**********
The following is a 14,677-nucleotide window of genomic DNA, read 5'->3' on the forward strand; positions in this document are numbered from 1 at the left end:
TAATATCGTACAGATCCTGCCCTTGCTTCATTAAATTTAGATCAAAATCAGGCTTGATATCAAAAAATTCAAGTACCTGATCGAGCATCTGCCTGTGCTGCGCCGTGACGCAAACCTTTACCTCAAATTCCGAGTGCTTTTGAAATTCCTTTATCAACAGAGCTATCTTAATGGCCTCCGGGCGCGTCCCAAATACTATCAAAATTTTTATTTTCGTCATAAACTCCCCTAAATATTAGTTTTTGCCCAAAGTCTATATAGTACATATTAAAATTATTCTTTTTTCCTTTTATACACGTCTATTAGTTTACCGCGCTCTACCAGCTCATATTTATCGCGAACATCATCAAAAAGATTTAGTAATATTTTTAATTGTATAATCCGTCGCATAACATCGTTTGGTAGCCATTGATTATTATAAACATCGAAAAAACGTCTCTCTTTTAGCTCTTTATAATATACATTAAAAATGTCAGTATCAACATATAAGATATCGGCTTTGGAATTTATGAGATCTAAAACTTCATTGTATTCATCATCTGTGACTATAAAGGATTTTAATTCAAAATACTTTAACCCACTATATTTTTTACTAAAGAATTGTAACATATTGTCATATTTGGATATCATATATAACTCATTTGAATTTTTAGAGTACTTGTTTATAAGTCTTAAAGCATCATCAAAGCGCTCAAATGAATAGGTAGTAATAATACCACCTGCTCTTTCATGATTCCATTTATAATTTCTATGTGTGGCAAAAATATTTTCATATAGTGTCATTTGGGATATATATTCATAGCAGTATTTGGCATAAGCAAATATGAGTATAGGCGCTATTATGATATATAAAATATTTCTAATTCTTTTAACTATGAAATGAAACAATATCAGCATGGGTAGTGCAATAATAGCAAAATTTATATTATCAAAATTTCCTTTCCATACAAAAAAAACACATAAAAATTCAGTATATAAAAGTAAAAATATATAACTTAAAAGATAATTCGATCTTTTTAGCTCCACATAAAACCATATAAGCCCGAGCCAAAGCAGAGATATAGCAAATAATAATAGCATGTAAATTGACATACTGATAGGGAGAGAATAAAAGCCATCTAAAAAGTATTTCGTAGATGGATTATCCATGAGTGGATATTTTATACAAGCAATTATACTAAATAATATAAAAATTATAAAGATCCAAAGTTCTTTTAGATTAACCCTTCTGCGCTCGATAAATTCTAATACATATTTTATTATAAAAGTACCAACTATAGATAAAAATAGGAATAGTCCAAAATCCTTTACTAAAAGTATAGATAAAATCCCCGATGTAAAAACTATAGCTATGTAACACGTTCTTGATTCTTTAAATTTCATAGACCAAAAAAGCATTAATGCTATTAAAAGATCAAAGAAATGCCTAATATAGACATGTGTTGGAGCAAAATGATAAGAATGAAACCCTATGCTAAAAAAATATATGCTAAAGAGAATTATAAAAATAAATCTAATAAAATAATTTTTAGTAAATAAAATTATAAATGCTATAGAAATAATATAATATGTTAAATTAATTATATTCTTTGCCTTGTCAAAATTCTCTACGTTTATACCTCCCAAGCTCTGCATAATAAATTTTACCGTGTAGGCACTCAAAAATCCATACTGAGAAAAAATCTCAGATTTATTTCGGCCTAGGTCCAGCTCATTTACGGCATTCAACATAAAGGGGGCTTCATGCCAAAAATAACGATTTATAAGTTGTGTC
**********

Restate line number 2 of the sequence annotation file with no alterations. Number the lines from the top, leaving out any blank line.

TAATATCGTACAGATCCTGCCCTTGCTTCATTAAATTTAGATCAAAATCAGGCTTGATATCAAAAAATTCAAGTACCTGATCGAGCATCTGCCTGTGCTGCGCCGTGACGCAAACCTTTACCTCAAATTCCGAGTGCTTTTGAAATTCCTTTATCAACAGAGCTATCTTAATGGCCTCCGGGCGCGTCCCAAATACTATCAAAATTTTTATTTTCGTCATAAACTCCCCTAAATATTAGTTTTTGCCCAAAGTCTATATAGTACATATTAAAATTATTCTTTTTTCCTTTTATACACGTCTATTAGTTTACCGCGCTCTACCAGCTCATATTTATCGCGAACATCATCAAAAAGATTTAGTAATATTTTTAATTGTATAATCCGTCGCATAACATCGTTTGGTAGCCATTGATTATTATAAACATCGAAAAAACGTCTCTCTTTTAGCTCTTTATAATATACATTAAAAATGTCAGTATCAACATATAAGATATCGGCTTTGGAATTTATGAGATCTAAAACTTCATTGTATTCATCATCTGTGACTATAAAGGATTTTAATTCAAAATACTTTAACCCACTATATTTTTTACTAAAGAATTGTAACATATTGTCATATTTGGATATCATATATAACTCATTTGAATTTTTAGAGTACTTGTTTATAAGTCTTAAAGCATCATCAAAGCGCTCAAATGAATAGGTAGTAATAATACCACCTGCTCTTTCATGATTCCATTTATAATTTCTATGTGTGGCAAAAATATTTTCATATAGTGTCATTTGGGATATATATTCATAGCAGTATTTGGCATAAGCAAATATGAGTATAGGCGCTATTATGATATATAAAATATTTCTAATTCTTTTAACTATGAAATGAAACAATATCAGCATGGGTAGTGCAATAATAGCAAAATTTATATTATCAAAATTTCCTTTCCATACAAAAAAAACACATAAAAATTCAGTATATAAAAGTAAAAATATATAACTTAAAAGATAATTCGATCTTTTTAGCTCCACATAAAACCATATAAGCCCGAGCCAAAGCAGAGATATAGCAAATAATAATAGCATGTAAATTGACATACTGATAGGGAGAGAATAAAAGCCATCTAAAAAGTATTTCGTAGATGGATTATCCATGAGTGGATATTTTATACAAGCAATTATACTAAATAATATAAAAATTATAAAGATCCAAAGTTCTTTTAGATTAACCCTTCTGCGCTCGATAAATTCTAATACATATTTTATTATAAAAGTACCAACTATAGATAAAAATAGGAATAGTCCAAAATCCTTTACTAAAAGTATAGATAAAATCCCCGATGTAAAAACTATAGCTATGTAACACGTTCTTGATTCTTTAAATTTCATAGACCAAAAAAGCATTAATGCTATTAAAAGATCAAAGAAATGCCTAATATAGACATGTGTTGGAGCAAAATGATAAGAATGAAACCCTATGCTAAAAAAATATATGCTAAAGAGAATTATAAAAATAAATCTAATAAAATAATTTTTAGTAAATAAAATTATAAATGCTATAGAAATAATATAATATGTTAAATTAATTATATTCTTTGCCTTGTCAAAATTCTCTACGTTTATACCTCCCAAGCTCTGCATAATAAATTTTACCGTGTAGGCACTCAAAAATCCATACTGAGAAAAAATCTCAGATTTATTTCGGCCTAGGTCCAGCTCATTTACGGCATTCAACATAAAGGGGGCTTCATGCCAAAAATAACGATTTATAAGTTGTGTC